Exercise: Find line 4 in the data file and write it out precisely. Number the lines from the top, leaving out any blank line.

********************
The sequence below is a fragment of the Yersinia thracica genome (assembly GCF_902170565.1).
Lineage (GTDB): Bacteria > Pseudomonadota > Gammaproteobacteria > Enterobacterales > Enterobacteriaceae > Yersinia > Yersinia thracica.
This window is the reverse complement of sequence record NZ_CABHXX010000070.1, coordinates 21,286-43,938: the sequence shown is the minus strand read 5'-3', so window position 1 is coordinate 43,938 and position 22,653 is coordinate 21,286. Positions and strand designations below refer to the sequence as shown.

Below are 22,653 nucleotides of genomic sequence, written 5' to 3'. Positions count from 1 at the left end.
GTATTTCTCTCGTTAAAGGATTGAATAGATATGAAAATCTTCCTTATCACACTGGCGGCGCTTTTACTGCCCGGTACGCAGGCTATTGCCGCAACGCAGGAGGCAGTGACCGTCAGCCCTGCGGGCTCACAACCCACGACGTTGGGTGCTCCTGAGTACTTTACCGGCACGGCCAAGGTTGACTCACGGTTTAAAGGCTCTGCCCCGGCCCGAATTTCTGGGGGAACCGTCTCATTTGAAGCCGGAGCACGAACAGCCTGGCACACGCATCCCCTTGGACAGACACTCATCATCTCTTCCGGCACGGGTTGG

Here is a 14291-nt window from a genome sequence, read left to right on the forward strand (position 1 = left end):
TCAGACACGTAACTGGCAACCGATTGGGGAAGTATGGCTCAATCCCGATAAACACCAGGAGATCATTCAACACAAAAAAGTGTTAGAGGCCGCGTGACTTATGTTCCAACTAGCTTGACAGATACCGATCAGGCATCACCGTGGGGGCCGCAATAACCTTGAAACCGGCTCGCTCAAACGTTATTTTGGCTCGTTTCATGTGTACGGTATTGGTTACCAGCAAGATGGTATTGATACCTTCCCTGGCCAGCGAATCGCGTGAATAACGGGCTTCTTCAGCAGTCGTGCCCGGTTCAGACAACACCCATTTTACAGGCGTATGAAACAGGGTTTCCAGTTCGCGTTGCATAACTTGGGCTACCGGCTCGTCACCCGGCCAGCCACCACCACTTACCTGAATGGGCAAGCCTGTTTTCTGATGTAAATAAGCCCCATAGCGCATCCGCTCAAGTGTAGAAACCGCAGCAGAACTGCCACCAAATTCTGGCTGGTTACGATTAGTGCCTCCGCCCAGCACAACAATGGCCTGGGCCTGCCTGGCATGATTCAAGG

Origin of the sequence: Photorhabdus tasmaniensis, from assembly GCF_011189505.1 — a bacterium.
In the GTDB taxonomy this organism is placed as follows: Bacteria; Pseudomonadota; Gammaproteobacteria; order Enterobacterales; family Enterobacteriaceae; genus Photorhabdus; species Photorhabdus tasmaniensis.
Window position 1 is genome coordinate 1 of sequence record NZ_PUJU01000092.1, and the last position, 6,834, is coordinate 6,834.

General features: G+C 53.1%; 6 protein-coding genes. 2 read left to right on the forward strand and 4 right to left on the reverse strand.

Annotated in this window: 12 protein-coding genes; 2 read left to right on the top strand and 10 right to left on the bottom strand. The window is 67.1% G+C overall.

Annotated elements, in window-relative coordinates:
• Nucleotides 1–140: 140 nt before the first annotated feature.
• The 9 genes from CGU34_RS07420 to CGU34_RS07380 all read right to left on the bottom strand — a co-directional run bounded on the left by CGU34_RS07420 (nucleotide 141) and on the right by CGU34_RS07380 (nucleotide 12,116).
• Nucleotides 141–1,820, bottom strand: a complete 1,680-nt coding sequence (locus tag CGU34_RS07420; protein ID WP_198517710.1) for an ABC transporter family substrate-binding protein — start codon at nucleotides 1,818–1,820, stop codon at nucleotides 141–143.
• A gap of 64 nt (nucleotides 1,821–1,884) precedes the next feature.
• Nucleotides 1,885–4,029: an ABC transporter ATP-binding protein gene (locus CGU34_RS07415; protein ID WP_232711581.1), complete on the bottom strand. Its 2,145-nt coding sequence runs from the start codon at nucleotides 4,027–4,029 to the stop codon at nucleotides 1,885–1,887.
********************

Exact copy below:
Below are 22,653 nucleotides of genomic sequence, written 5' to 3'. Positions count from 1 at the left end.